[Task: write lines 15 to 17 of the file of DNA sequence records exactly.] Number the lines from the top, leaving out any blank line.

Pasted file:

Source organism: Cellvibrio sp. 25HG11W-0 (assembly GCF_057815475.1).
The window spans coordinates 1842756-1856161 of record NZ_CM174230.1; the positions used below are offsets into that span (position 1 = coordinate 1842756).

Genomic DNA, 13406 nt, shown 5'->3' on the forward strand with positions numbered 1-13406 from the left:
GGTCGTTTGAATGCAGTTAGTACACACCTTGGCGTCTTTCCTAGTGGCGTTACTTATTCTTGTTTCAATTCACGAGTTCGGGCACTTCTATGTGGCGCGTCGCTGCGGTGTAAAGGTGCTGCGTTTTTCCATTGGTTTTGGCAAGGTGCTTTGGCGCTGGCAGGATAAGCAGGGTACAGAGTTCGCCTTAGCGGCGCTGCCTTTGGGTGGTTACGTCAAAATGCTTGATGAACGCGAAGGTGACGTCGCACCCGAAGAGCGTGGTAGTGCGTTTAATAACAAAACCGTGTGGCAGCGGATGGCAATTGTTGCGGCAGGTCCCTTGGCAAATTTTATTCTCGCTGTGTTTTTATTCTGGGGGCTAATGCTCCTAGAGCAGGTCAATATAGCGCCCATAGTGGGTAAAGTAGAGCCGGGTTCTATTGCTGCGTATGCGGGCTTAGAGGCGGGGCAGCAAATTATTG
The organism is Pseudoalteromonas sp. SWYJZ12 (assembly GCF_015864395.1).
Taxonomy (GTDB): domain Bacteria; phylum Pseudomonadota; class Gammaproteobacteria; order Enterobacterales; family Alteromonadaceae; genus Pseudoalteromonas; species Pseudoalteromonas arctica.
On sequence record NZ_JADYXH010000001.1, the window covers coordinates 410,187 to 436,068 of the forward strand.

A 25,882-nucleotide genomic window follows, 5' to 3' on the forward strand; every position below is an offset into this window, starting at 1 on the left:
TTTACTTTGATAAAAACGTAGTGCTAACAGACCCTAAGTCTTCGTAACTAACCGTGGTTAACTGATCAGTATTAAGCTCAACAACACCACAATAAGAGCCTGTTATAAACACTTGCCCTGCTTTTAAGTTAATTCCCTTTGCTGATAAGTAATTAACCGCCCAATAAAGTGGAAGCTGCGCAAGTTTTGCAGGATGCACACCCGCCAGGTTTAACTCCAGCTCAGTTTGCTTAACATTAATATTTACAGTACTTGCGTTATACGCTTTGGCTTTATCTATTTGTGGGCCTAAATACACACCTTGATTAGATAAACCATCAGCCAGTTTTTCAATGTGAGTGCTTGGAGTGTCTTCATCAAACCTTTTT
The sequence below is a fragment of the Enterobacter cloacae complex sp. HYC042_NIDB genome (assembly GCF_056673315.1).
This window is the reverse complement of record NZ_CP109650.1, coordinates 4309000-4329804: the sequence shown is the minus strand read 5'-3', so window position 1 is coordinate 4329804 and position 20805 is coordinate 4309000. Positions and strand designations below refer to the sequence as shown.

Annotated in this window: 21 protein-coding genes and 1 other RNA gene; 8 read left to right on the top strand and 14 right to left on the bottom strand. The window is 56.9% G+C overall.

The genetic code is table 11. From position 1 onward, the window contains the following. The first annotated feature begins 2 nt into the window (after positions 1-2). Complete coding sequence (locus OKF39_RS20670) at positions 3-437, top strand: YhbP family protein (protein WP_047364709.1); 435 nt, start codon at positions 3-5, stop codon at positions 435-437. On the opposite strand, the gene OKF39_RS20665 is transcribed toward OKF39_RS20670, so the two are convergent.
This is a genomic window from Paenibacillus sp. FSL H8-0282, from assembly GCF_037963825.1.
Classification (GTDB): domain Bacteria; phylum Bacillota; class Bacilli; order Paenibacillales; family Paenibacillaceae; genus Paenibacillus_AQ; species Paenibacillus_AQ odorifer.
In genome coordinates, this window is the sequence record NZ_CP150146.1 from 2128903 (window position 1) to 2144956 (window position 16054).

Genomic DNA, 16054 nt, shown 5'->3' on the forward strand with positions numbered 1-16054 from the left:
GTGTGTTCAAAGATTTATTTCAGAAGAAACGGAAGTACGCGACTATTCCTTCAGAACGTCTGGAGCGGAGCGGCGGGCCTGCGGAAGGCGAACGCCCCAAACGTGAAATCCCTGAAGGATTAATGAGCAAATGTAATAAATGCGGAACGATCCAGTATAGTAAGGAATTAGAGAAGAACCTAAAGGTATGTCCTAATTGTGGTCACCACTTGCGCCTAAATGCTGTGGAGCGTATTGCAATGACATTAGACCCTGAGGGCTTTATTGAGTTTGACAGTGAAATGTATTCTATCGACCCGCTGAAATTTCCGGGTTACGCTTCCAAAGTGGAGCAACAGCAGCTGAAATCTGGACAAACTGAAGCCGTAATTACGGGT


Classification (GTDB): domain Bacteria; phylum Bacillota; class Bacilli; order Paenibacillales; family Paenibacillaceae; genus Paenibacillus_AQ; species Paenibacillus_AQ odorifer.
In genome coordinates, this window is the sequence record NZ_CP150146.1 from 2128903 (window position 1) to 2144956 (window position 16054).

Genomic DNA, 16054 nt, shown 5'->3' on the forward strand with positions numbered 1-16054 from the left: